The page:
Centrelink shutdown

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THE federal government’s shock decision to close the Mornington Centrelink and Medicare offices next month was a “real kick in the guts”, Mornington Peninsula Shire mayor Cr Sam Hearn said last week.

As from Monday 23 March Centrelink clients will have to travel 24 kilometres to the Rosebud office, 14km to Frankston or 18km to Hastings.

“This will be a terrible outcome for the community in terms of the challenges it creates and will make it really hard on families who rely on those services,” Cr Hearn said.

The shire estimates closing Centrelink Mornington will impact up to 3000 low-income households, 11,000 older people, 800 unemployed people, 1700 single-parent families and 12,000 people with a disability (including 3731 with disability parking permits and 1170 NDIS participants).

“The shire was not advised or consulted on this matter nor was the local community,” Cr Hearn said. “The intended closure date gives very little time for service users to make other arrangements.”

Flinders MP, Health Minister Greg Hunt, was also left out of the loop.

“I received a letter on Wednesday 5 February. Within the first five minutes of receiving the letter I took immediate action and spoke directly with [Government Services] Minister [Stuart] Robert,” he said.

“I am profoundly disappointed that neither I nor the community were informed or consulted prior to this decision being made.”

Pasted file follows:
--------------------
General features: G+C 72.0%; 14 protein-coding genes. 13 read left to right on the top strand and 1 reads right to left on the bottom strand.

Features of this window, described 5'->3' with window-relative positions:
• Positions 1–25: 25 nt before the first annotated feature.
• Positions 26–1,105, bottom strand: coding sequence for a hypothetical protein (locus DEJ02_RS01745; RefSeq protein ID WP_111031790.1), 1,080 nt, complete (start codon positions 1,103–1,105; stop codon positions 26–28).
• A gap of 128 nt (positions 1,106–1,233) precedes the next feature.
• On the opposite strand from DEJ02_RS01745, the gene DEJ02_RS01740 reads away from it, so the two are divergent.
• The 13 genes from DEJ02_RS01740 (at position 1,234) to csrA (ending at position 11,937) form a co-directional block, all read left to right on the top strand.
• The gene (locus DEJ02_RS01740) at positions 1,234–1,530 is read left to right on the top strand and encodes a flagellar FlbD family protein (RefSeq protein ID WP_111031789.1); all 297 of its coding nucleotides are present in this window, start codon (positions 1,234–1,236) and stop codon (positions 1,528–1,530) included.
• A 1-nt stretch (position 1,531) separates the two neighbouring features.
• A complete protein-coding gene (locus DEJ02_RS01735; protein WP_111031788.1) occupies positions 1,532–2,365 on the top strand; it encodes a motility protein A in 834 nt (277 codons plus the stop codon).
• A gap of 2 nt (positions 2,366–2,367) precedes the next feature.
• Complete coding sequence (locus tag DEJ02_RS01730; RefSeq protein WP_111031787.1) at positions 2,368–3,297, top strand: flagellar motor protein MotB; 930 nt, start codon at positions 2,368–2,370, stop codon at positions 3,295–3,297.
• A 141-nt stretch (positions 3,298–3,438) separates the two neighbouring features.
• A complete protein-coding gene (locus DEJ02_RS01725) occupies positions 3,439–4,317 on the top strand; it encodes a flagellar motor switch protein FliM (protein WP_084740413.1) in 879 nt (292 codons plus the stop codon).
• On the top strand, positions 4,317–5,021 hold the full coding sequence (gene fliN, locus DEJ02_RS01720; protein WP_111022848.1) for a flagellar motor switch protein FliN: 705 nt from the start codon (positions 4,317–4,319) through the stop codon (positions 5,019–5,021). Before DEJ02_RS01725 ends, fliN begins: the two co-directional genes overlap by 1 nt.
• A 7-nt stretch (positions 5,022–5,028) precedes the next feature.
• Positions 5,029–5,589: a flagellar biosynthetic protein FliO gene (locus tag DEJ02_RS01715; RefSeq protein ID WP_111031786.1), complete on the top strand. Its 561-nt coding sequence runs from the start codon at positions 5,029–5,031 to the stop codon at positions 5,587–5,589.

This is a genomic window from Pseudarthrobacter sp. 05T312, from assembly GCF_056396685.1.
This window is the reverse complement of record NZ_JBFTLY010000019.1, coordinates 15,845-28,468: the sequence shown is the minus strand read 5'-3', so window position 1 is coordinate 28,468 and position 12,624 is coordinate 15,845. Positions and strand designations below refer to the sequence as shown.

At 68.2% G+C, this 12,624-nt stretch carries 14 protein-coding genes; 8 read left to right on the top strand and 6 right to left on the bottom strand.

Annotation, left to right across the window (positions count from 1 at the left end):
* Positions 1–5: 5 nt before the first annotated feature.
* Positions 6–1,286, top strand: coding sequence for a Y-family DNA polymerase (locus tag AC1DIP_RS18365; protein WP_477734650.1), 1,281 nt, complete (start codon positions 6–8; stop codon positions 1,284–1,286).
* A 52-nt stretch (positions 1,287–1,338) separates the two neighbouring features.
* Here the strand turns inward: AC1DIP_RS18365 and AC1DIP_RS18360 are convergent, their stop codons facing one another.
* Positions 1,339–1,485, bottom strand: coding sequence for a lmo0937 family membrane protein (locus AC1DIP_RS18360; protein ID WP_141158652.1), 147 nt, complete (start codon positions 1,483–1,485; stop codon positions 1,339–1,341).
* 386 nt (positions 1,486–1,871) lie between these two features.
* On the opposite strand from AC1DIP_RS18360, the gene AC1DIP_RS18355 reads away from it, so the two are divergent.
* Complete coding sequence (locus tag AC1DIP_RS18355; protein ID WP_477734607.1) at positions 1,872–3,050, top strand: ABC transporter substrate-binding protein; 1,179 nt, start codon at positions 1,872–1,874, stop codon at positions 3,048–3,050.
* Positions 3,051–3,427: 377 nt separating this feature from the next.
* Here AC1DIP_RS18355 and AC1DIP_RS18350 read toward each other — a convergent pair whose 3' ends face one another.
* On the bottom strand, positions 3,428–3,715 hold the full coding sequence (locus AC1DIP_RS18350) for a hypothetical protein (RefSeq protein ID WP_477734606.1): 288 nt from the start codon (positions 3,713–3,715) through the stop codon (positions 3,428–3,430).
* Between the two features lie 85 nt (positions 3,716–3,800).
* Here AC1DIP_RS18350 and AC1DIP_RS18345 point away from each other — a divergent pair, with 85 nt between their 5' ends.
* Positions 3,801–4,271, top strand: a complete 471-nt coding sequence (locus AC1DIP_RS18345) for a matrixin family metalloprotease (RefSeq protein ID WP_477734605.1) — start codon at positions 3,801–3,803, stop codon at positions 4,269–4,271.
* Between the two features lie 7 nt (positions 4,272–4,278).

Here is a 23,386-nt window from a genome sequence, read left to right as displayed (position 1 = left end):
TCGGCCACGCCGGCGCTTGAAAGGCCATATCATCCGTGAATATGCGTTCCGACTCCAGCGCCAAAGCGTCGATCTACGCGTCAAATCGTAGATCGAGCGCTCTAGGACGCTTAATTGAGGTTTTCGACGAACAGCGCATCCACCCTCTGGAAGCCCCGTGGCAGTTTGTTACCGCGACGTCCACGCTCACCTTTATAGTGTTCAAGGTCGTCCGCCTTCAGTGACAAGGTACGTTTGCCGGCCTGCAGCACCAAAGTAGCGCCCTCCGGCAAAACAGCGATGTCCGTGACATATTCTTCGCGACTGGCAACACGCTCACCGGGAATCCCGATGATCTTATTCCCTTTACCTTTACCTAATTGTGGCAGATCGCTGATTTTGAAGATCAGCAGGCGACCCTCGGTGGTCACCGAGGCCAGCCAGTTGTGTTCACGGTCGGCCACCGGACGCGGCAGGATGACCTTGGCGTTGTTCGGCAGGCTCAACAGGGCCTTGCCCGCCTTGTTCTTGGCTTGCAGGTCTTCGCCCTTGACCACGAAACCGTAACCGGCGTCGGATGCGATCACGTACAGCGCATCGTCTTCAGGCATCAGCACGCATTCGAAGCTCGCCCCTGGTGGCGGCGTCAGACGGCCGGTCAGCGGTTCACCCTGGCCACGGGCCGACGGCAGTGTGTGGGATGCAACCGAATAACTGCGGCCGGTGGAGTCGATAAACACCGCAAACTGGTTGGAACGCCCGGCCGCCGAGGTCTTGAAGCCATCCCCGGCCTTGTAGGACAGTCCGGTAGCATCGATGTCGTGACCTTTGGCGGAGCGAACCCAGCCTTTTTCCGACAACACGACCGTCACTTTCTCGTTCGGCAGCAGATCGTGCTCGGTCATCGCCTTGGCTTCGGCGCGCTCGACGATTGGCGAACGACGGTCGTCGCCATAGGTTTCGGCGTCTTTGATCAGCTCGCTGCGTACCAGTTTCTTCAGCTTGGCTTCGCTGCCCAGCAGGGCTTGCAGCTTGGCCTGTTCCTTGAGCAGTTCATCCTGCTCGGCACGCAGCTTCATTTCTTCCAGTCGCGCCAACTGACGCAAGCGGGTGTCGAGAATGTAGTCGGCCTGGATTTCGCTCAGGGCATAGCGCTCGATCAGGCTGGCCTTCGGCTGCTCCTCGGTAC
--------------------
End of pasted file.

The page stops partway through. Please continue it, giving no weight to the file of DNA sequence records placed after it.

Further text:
Mornington Community Information and Support Centre manager Stuart Davis-Meehan described the closure as “horrendous”.

“We have a lot of clients who rely on that service and getting to Frankston or Rosebud will be extremely difficult for them,” he said. “A lot of clients come here asking where Centrelink is [so] this decision will make it a nightmare.

“It doesn’t make any sense to me. It will just make life more difficult for those doing it tough.”

Mr Hunt has told Services Australia that the support centre could “host satellite services … or a mobile service in their car park”.

Peninsula-based journalist Debbie Lee broke the news of the impending closure on Southern Mornington Peninsula Noticeboard saying “the public are being kept in the dark until it is too late for protest.”

Statistics supplied by the shire show the peninsula has a much higher aged population than greater Melbourne and the state average; more people with a disability; more unemployed young people, and more people without internet connection.

Increased foot traffic at other Centrelink sites is likely to increase queues for clients across the peninsula.

Nepean MP Chris Brayne said the closure was “a huge concern to many people in my community who access this office for their aged pension, disability payments, and other services”.

“Many of my constituents do not own a computer and rely on the staff at Centrelink to help with their payments,” Mr Brayne said.

“My concern is that Rosebud Centrelink could be the next office to close. I have written to [Mr Hunt] seeking urgent clarification.”

First published in the Mornington News – 11 February 2020

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